Won’t You Be My Neighbor?

It’s a beautiful day in the neighborhood…

Where you live can affect your health in ways you might not be aware of.  So says a new study by Melody Goodman and her associates.  Her research focuses on health literacy and how it is related to residential segregation.

What is residential segregation?  In this case it refers to the ethnic or racial makeup of communities. Recently Reuters  reported a new study that reviewed the moving habits of over 100,000 families in the last 30 years.  According to Kyle Crowder author of the study from the University of Washington in Seattle, sixty percent of families leaving black neighborhoods moved to black neighborhoods and nearly seventy-five percent of  whites moved from white neighborhoods to another white neighborhood.   In fact, the majority of blacks, whites and Hispanics, regardless of income, continue to live in neighborhoods with residents of their own race.

Why is this important?

There seems to be a relationship between segregated neighborhoods and a variety of health risks ranging from infectious diseases to exposure to toxins (Osypuk and Acevedo‐Garcia, 2008).   For example, according to the CDC, exposure to benzene, a well known carcinogen (cancer causing toxin) is more likely among children in poorer urban neighborhoods.  Benzene is in gasoline, and is found in the air on highly trafficked streets. Since there are fewer playgrounds and sidewalks in poorer neighborhoods, children playing in the streets have increased exposure.

Access to health care is another problem.  How do you decide which doctor or dentist  to use in your community?  You ask your family, coworkers, neighbors, trusted others and get a smattering of stories about their experiences.  Then you choose among the recommendations and try to get an appointment with that health care professional.

Since more African Americans and Hispanics have lower incomes on average than Whites, they are more likely to either have no health insurance or to be covered by Medicaid.  Additionally they are less able to pay out of pocket for services.   A domino effect results…since providers don’t receive full reimbursement for their services they are less likely to locate their practice in minority communities.  (Bronstein et al., 2004)

When physicians and nurses live and work in your community, there is more of a chance for informal connections with them.  This increases the amount of  health information available in the community just because there’s a nurse or doctor or dentist in the neighborhood answering questions, (Cornwell and Cornwell, 2008.)  In poorer communities without health professionals there is less available health information.  With less informal contact, trust may be impacted.  Among African Americans and Hispanics studies find that there is lower rates of trust of health care providers.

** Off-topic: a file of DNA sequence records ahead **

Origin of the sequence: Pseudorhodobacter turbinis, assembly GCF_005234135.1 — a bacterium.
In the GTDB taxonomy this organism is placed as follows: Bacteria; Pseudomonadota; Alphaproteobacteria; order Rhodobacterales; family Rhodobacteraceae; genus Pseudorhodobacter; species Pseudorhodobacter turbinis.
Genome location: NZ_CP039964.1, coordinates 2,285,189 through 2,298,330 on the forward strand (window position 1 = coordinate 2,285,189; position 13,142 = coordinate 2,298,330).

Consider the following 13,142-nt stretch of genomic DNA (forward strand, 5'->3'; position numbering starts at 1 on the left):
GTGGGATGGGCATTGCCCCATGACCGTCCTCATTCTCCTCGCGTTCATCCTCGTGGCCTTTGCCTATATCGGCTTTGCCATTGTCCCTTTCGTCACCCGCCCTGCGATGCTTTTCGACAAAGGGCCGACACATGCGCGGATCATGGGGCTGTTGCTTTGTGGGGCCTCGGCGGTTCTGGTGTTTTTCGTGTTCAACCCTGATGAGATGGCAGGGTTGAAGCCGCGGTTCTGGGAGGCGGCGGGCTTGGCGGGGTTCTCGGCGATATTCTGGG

Additionally with fewer health care resources, African-Americans and Hispanics are more likely to turn to community health centers or hospital outpatient departments and emergency rooms (Gaskin et al., 2007, Lillie‐Blanton et al., 2001).

So we come full circle.  Goodman and her colleagues looked at health literacy, or the degree to which a person can obtain, process and understand health information and services to make decisions.  Lower use of preventive services, poorer management of diabetes and other chronic diseases and more hospitalizations are associated with lower health literacy. When Moody and her associates looked at a diverse sample of patients at a community health center, they found that, no matter their race, ethnicity, age, education or even country of birth,  those patients who said they had attended a mostly white junior high school or were living in a mostly white neighborhood were more likely to have adequate health literacy than those who did not report either of these factors:   where they lived and where they went to junior high school impacted their health literacy.

Would reimbursement changes affect the living and working decisions of health care providers?  Could health literacy, taught to all, from elementary through high school, make a difference?

Won’t you be my neighbor?

Something to think about, don’t you agree?


Melody S Goodman, Darrell J Gaskin, Xuemei Si, Jewel D Stafford, Christina Lachance and Kimberly A Kaphingst, Self-reported segregation experience throughout the life course and its association with adequate health literacy, Health & Place, http://dx.doi.org/10.1016/j.healthplace.2012.04.010

Other citations mentioned in Goodman, et.al.

BRONSTEIN, J. M., ADAMS, E. K. & FLORENCE, C. S. 2004. The Impact of S-CHIP Enrollment on Physician Participation in Medicaid in Alabama and Georgia. Health Services Research, 39, 301-318

CORNWELL, E. Y. & CORNWELL, B. 2008. Access to expertise as a form of social capital: An examination of race-and class-based disparities in network ties to experts. Sociological Perspectives, 853-876.

GASKIN, D., DINWIDDIE, GY, CHAN, K, AND MCCLEARY, RR 2012. Residential Segregation and the Use of Healthcare Services. Medical Care Research and Review, 69, 158-175

LILLIE-BLANTON, M., MARTINEZ, R. M. & SALGANICOFF, A. 2001. Site of medical care: do racial and ethnic differences persist? Yale J Health Policy Law Ethics, 1, 15-32


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